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By Phil Hall | July 7, 2010

Making a movie about the writing of a book is a thankless task – no matter how you spin it, there is absolutely nothing interesting in watching a writer sit down and put together sentences and paragraphs.  This may explain the decision by Jon Amiel, the director of “Creation,” to present Charles Darwin’s authorship of “On the Origin of Species” in a weird web of flashbacks and ghostly fantasy sequences.  The result, quite frankly, is a mess.

He is also under pressure in regard to his long-percolating attempt to explain the theory of evolution – his supporters see him as leading the charge against the forces of theocracy while his religious wife and local vicar imagine he is booking passage on a one-way trip to hell.  Poor Darwin cries, shivers, screams and flails around under the pressure.

It is unclear why “Creation” did not opt for a straightforward retelling of Darwin’s life – the anguish and pressure faced by the great man is certainly worthy of a vigorous biopic.  Yet the film’s insistence on endless flashbacks (including dreams within flashbacks) presents a non-linear mess that denies the viewer a true understanding of the (pardon the pun) evolutionary process behind Darwin’s masterpiece.  Within the film’s final reel, Darwin sits down and writes his book in what seems to be an abnormal burst of energy.  Except for bits and pieces of elusive narration, however, we never get acquainted with the fruits of his labor.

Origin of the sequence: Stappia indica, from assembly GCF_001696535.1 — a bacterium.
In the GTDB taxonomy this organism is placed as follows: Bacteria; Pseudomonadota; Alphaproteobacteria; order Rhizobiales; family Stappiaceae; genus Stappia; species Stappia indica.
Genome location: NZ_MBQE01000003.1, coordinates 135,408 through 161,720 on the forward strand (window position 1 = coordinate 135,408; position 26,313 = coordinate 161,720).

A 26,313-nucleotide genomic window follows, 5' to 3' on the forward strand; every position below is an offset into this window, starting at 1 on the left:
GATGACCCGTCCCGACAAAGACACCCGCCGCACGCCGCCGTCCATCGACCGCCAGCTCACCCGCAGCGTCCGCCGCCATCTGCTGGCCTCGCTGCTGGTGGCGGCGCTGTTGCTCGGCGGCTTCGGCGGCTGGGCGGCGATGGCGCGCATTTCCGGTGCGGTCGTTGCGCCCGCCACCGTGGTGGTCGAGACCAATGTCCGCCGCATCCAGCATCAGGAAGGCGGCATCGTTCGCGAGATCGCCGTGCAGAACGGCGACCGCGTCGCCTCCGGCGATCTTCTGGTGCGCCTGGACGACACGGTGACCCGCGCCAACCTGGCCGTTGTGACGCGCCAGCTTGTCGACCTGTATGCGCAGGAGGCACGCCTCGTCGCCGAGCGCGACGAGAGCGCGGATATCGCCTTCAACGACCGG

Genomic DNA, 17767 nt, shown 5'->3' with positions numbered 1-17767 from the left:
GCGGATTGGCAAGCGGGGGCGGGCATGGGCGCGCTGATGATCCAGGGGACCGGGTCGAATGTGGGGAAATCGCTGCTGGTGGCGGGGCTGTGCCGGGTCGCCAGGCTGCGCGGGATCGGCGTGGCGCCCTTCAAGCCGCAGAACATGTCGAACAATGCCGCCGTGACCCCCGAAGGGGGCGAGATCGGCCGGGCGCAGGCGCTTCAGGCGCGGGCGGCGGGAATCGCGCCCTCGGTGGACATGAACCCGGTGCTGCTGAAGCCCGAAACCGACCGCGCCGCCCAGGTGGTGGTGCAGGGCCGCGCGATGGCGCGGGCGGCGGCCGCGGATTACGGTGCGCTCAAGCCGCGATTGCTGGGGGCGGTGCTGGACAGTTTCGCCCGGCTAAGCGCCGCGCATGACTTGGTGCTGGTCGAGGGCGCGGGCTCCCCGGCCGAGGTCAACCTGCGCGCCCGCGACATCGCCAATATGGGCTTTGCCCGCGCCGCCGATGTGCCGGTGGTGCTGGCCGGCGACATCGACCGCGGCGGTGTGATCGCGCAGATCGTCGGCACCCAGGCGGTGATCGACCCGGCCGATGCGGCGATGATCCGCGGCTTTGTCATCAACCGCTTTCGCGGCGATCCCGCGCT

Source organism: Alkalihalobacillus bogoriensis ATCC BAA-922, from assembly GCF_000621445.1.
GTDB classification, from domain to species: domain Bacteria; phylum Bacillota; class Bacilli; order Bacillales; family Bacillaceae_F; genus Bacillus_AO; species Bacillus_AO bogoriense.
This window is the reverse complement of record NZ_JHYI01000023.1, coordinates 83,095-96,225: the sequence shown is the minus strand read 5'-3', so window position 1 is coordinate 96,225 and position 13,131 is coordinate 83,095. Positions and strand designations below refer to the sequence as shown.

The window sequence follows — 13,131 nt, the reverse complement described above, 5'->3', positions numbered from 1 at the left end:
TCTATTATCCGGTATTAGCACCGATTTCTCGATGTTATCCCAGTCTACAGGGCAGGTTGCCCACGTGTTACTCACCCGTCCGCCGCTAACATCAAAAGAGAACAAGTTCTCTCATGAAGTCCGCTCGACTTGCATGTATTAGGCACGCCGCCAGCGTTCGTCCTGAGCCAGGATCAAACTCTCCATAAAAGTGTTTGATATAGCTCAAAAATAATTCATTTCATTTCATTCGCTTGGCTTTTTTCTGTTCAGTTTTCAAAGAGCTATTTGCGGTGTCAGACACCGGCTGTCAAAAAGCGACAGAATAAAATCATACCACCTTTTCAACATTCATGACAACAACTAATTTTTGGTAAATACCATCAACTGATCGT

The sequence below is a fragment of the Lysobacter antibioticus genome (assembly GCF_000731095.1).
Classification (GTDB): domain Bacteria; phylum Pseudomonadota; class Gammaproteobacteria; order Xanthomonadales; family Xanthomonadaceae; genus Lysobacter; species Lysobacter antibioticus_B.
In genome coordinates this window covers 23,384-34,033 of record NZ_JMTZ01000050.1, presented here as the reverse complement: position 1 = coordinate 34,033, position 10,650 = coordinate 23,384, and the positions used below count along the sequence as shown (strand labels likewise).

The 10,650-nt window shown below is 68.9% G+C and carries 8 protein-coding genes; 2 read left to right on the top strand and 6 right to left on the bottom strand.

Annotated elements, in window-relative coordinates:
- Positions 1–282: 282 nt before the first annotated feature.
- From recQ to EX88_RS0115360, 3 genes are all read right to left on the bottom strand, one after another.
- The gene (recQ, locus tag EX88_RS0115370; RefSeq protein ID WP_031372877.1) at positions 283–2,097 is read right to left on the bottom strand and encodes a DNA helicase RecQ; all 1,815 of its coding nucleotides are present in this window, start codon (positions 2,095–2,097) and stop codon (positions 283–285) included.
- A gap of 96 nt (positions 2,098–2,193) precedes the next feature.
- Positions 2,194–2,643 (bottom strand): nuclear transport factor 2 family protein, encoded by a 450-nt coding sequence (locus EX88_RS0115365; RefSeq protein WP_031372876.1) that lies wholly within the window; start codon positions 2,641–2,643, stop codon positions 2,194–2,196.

The casting doesn’t help the endeavor.  Paul Bettany’s bland, limp Darwin quickly becomes a bore, while Jennifer Connelly plays Mrs. Darwin with a phony accent, a distracted air of annoyance and Frida Kahlo make-up.  It is hard to imagine that the real-life Darwins were as ludicrous as this big screen pair. Dreary cinematography (including abrupt hiccups of time-lapse trickery) and clumsy CGI effects only accentuate the confusion.

The one genuinely interesting aspect of “Creation” is a flashback involving a young Darwin and his study of Jenny, an orangutan at the London Zoo.  It is a shame that no one asked Jenny to step behind the camera and helm “Creation” – she couldn’t have done a worse job, and probably would’ve come up with something far more entertaining and provocative. ?

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